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Proceedings of the National Academy of Sciences of the United States of America

Two-dimensional IR spectroscopy of the anti-HIV agent KP1212 reveals protonated and neutral tautomers that influence pH-dependent mutagenicity.


PMID 25733867

Abstract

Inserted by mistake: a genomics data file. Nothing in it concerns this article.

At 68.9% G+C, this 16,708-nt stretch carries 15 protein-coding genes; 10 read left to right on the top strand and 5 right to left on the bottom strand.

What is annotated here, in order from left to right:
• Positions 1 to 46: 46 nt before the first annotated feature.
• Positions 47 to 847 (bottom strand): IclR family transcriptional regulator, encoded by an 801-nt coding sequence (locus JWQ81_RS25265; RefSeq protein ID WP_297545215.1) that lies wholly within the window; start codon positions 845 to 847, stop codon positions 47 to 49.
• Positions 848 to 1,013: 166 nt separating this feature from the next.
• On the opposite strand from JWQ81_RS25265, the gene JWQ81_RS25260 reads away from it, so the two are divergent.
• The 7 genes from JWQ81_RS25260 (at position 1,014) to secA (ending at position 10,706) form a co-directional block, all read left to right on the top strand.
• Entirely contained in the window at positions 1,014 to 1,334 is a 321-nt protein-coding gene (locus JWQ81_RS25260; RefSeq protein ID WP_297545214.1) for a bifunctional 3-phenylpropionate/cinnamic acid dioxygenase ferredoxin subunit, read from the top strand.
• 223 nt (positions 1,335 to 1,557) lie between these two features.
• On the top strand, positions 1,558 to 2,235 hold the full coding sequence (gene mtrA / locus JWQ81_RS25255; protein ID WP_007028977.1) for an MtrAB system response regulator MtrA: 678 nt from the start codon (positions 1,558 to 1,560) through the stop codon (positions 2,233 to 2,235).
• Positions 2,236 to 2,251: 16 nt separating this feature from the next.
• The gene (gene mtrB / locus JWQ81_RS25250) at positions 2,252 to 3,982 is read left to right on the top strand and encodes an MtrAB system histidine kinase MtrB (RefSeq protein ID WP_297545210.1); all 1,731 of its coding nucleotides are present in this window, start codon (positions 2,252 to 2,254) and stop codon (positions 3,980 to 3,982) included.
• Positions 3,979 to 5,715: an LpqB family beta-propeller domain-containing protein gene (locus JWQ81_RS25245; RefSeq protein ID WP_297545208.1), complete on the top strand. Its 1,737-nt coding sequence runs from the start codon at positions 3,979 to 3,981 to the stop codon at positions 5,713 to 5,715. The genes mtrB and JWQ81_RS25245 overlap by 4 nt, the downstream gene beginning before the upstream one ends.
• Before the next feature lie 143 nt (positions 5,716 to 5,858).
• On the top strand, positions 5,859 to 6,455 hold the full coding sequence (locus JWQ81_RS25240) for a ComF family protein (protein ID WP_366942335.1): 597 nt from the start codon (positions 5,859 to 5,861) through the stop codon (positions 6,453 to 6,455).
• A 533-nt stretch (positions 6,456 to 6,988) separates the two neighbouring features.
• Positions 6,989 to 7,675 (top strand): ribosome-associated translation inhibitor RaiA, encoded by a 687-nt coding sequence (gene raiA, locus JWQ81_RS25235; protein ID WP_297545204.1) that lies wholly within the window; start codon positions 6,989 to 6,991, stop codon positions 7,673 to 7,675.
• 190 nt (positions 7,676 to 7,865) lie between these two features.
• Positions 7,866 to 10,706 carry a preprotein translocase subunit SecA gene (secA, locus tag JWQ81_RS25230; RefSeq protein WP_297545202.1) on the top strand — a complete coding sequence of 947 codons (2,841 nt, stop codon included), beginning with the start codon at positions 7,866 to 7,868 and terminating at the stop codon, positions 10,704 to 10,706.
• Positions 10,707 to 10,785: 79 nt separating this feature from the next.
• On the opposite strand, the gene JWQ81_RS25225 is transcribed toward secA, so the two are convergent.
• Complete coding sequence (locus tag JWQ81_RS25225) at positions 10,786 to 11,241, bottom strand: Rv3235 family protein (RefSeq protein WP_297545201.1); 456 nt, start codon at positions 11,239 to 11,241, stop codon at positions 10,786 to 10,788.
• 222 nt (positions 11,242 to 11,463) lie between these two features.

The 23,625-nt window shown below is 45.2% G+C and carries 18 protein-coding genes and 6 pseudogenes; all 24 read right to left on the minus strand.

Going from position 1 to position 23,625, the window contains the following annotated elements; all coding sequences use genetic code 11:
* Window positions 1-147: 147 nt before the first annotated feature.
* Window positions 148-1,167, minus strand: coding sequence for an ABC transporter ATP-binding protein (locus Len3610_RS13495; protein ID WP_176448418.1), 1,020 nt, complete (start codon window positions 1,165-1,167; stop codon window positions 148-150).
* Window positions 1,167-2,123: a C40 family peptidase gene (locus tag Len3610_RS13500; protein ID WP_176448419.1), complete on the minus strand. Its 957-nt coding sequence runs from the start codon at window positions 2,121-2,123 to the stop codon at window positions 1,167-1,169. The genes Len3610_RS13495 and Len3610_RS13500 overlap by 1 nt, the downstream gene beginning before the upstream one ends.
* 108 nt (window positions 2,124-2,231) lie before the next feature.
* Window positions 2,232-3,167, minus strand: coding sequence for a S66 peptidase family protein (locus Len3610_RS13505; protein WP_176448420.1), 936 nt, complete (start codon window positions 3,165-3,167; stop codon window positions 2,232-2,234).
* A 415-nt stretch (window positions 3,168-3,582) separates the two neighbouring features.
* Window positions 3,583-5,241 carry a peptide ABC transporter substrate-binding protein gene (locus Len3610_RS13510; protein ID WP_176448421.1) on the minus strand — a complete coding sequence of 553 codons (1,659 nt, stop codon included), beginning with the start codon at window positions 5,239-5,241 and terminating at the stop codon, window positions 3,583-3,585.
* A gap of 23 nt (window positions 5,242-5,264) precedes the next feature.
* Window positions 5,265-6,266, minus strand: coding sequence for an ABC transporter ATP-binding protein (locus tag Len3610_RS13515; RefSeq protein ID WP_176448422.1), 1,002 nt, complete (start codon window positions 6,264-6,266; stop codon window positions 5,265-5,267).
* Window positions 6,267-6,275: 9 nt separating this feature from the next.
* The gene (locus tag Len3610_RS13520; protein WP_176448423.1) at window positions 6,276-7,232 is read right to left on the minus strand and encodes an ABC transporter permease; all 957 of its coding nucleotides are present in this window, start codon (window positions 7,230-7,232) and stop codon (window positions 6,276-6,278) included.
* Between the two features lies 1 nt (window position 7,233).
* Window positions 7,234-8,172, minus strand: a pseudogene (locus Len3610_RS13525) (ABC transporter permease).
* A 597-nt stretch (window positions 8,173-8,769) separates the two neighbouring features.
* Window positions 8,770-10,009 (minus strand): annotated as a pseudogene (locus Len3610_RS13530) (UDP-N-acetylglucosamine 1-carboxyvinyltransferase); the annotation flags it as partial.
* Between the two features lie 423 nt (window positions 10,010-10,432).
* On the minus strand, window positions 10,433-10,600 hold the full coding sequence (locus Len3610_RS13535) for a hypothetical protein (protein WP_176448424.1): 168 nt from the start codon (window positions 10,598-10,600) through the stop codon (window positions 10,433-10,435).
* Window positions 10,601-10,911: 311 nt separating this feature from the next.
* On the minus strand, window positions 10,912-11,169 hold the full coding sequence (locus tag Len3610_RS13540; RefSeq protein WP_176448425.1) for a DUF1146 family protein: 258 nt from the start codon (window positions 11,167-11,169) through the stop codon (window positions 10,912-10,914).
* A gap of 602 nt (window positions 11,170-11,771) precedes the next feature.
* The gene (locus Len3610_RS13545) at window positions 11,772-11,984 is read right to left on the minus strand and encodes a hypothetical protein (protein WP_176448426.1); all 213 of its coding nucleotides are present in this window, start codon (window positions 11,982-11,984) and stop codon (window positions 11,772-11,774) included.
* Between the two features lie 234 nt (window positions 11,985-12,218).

Antiviral drugs designed to accelerate viral mutation rates can drive a viral population to extinction in a process called lethal mutagenesis. One such molecule is 5,6-dihydro-5-aza-2'-deoxycytidine (KP1212), a selective mutagen that induces A-to-G and G-to-A mutations in the genome of replicating HIV. The mutagenic property of KP1212 was hypothesized to originate from its amino-imino tautomerism, which would explain its ability to base pair with either G or A. To test the multiple tautomer hypothesis, we used 2D IR spectroscopy, which offers subpicosecond time resolution and structural sensitivity to distinguish among rapidly interconverting tautomers. We identified several KP1212 tautomers and found that >60% of neutral KP1212 is present in the enol-imino form. The abundant proportion of this traditionally rare tautomer offers a compelling structure-based mechanism for pairing with adenine. Additionally, the pKa of KP1212 was measured to be 7.0, meaning a substantial population of KP1212 is protonated at physiological pH. Furthermore, the mutagenicity of KP1212 was found to increase dramatically at pH <7, suggesting a significant biological role for the protonated KP1212 molecules. Overall, our data reveal that the bimodal mutagenic properties of KP1212 result from its unique shape shifting ability that utilizes both tautomerization and protonation.

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